Production doesn’t necessarily require everyone to complete complex math formulas, but math comprehension is essential to preventing mistakes. In Patrick’s above example, the difference in sizes and lengths for forming and bending material impacts timeliness. Sheet metal fabrication manufacturers will benefit from taking an active interest in their workers’ comprehension of fundamental math concepts and recognize when understanding is or becomes a barrier to efficiency.
Cost Reduction in Process Analysis & Attention to Detail:
Consider contours on the flat pattern of your part. Laser time vs. Turret punch time can have a wide gap in cost. Turrets typically being cheaper for parts that are more straight lines and standard radii on corners etc. Large radius corners means “nibbling” on the punch or moving to the laser. Nibbling leaves more deburr work to have a smooth finish and more hits with a punch whereas the laser just costs more.
Weld fixture. When possible use built in the part feature that self locate and reduce the need for elaborate fixtures to maintain tolerance. Utilizing half shear, flanges, cleco holes (for through hole clamp), and slot and tab configurations. This speeds up the fitting process as well as maintain good quality for less.
Materials and processing require critical thinking and attention to dimension. How do companies evaluate job candidates and existing workers for analytical skills? Employers can gauge a candidate’s capacity for critical thinking by providing a scenario based question in the interview. I recommend offering the candidate the option to answer the question verbally or on paper so that they can give the question full consideration. Ongoing training on process efficiency will also prevent costly complacency pitfalls.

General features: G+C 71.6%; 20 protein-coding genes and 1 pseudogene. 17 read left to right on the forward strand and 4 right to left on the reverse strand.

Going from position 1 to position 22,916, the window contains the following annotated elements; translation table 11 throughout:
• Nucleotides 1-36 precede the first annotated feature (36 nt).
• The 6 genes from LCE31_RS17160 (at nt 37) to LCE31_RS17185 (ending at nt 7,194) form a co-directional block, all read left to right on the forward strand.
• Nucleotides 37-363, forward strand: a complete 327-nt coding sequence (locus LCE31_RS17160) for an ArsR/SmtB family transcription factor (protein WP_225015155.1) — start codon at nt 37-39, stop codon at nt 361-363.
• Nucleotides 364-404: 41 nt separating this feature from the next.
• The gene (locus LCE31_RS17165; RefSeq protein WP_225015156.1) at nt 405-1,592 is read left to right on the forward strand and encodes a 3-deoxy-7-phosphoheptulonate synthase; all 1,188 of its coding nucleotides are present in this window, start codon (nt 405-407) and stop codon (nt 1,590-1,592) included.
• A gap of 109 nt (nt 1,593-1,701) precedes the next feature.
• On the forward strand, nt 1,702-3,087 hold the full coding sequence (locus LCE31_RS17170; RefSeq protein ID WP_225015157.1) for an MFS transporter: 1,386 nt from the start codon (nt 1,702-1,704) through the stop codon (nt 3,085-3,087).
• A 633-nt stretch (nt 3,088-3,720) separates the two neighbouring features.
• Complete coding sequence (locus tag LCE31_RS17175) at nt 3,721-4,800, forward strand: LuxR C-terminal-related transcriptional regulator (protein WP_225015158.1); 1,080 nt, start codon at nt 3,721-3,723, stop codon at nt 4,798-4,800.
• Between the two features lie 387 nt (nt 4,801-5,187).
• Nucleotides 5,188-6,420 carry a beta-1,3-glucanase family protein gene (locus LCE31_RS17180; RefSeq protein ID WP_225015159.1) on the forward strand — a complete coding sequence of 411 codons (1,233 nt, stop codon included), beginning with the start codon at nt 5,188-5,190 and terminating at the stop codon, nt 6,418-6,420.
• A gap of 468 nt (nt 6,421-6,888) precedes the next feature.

For an interesting parity discussion, see the following Sage article that explores unskilled labor’s impact on construction production performance. Similar issues and concerns exist between manufacturing and construction that emphasize the importance of hiring and/or nurturing requisite labor skills.
Cost reduction in sheet metal fabrication requires specific skills that prevent mistakes and ensure efficiency. Much discussion has revolved around finding skilled workers interested in the manufacturing industry, and this issue remains a concern as younger workers are compelled to 4 year degrees or different professional fields. Thus, a thinner candidate pool requires reconsideration of how to identify and nurture essential skills through the screening process and/or ongoing job training programs. For more information about alternative hiring programs, check out Meta Fab’s previous article on re-entry programs: NEED WORKERS? RECRUITMENT BENEFITS THROUGH REENTRY & VOCATIONAL PROGRAMS FOR MANUFACTURERS. A follow-up piece that explores how to access reentry programs is forthcoming.
Programs that offer ongoing manufacturing training skills and job boards:
- Careers NW
- Work Systems provides training resources for manufacturers seeking talent.
- Information about Oregon’s state of “On the Job Training” (OJT) programs and investments.
- Oregon State University offers a manufacturing job board.
In the end, a team’s ability to communicate, plan, apply critical thinking and follow strategic processes significantly impacts a company’s bottom line. And while thoughtful consideration to screening and ongoing training involve additional investments, the long term benefits of efficiency and customer satisfaction are worth it.